Instead, GraphOn used a "reverse merger" under which GraphOn was acquired by Unity First, a "special purpose acquisition corporation" or SPAC, said GraphOn chief executive Walt Keller.
SPACs are shell companies that exist as a vehicle to take other companies public. Unity First, which trades its stock over-the-counter, has no employees and will vanish once GraphOn qualifies to trade on the Nasdaq market. The deal, however, brought $23 million to GraphOn, which will use the funds for development purposes.
GraphOn chose the reverse merger method because it reduced risks, uncertainties, and fees of the traditional initial public offering process, said executive vice president Robin Ford. "We knew how much we would raise. There was no risk involved," she said. Going public through the merger cost a total of about $800,000, the company said.
The biggest problem, though, is that by bypassing the traditional IPO method it was harder to get the attention of financial analysts, the professionals who monitor publicly traded companies for a living.
"The No. 1 complaint is that it will require us to do a significant amount of work to get analyst coverage," Keller said. In addition, the method bypasses the surging stock price and commensurate media splash that sometimes occurs on the first day of public trading.
Unity First currently is traded over the counter under the symbol UFAC, but when Nasdaq trading begins, GraphOn will trade under the symbol GOJO, the company said.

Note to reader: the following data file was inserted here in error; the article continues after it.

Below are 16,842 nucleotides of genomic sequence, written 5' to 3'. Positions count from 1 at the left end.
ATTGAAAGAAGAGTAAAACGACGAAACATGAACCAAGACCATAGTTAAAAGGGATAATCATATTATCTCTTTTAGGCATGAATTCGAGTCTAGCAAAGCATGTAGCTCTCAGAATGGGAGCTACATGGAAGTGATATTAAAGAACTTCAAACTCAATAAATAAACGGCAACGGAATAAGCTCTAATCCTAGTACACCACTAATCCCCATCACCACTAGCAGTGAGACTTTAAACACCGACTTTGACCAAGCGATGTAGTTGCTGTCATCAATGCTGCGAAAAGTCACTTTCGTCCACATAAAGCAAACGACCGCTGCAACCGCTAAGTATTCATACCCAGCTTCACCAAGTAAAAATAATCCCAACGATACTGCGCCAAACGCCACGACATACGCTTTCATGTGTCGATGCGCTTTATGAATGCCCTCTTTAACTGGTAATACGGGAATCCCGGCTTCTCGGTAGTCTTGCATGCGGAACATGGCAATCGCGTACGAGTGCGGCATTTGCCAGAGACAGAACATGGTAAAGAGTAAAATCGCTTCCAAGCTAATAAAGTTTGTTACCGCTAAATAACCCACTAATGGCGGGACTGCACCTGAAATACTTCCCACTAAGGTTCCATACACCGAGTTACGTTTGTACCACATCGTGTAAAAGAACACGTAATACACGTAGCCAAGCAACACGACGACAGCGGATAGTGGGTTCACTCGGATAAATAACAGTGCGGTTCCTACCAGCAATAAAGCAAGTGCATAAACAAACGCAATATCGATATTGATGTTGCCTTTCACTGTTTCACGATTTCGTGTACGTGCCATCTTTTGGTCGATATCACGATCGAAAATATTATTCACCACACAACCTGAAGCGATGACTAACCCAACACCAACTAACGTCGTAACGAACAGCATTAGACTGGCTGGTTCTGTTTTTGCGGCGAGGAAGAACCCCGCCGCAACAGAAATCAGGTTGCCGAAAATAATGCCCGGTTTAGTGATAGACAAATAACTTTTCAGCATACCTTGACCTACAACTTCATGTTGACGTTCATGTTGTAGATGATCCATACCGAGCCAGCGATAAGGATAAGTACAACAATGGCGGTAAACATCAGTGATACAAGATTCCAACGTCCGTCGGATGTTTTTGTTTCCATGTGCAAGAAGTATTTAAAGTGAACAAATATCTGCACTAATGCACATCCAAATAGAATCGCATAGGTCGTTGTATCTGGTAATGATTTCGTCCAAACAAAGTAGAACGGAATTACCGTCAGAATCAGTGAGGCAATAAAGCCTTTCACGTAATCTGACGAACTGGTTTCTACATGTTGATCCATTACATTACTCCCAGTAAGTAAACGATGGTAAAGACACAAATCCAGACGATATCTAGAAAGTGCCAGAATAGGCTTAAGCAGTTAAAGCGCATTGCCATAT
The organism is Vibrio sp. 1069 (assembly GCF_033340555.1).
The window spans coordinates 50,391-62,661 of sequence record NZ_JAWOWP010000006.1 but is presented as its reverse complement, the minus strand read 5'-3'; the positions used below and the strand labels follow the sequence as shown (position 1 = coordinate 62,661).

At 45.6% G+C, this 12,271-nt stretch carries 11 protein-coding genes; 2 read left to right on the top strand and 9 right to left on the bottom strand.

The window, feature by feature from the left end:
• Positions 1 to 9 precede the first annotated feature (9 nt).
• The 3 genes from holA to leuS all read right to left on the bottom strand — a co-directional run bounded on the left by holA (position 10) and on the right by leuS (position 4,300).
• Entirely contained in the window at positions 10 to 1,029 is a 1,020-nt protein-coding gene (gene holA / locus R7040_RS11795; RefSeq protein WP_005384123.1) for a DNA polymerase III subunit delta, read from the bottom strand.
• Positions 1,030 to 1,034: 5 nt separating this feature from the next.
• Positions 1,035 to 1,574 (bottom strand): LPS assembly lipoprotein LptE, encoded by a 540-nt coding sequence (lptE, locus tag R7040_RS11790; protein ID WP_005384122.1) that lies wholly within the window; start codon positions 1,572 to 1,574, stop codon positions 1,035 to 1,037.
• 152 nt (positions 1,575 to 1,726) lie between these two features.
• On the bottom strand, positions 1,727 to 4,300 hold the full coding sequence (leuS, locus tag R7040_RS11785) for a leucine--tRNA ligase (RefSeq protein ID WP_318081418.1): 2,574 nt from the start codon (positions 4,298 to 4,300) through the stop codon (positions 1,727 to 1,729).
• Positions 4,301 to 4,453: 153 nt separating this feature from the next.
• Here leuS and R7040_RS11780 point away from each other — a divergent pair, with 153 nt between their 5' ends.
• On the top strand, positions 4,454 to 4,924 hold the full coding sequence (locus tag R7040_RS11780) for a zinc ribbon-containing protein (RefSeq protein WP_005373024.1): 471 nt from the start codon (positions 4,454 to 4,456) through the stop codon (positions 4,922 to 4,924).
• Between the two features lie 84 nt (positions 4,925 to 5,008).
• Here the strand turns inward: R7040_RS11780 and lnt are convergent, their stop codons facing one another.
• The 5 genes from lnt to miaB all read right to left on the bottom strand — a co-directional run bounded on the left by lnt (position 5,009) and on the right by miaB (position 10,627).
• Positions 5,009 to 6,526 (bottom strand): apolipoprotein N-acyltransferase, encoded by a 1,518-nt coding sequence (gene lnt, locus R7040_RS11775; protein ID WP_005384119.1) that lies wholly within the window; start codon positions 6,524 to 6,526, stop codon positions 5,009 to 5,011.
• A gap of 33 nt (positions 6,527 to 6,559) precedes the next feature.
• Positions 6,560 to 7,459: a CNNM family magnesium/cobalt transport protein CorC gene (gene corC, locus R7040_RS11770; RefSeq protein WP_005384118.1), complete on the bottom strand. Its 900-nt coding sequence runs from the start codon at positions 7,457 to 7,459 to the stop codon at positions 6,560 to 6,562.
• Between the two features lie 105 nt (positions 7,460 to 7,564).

GraphOn makes software that allows programs to be run on centralized Unix servers with users connecting over the Internet or other network connections. The software is tailored for a world where Java or Windows-based "thin clients" connect to servers that do the heavy lifting of the computational realm.
GraphOn aims its "Go" products at software companies that want to build the Internet into their products, Keller said. One market is companies such as SAP that sell enterprise resource planning (ERP) software, many of which are incorporating a new model in which they rent use of their software over a network instead of selling the software to a company.
Every major software company is evaluating this so-called "application service provider" (ASP) model and using GraphOn software can help them accomplish the move faster, Keller said. Market research firm International Data Corporation has predicted that ASP business will grow to be a $2 billion business by 2003.
But the biggest revenue so far for GraphOn has been with hardware makers such as Sun Microsystems and IBM who have licensed the software as a way to make their own network computers work better, Keller said.
GraphOn's software is used in Sun's i-Planet software, which lets people with browsers access desktop applications from a wide variety of devices across the Internet. Sun uses the software itself and began selling it in April.
"We are the way to get to Solaris applications from i-Planet," Keller said.
IBM includes GraphOn software along with its recent versions of its AIX operating system, Keller said.
Another adopter of GraphOn software is Corel, an investor in GraphOn, which has licensed software so its WordPerfect for Linux software can be run on a central server with Java-enabled clients actually doing the word processing.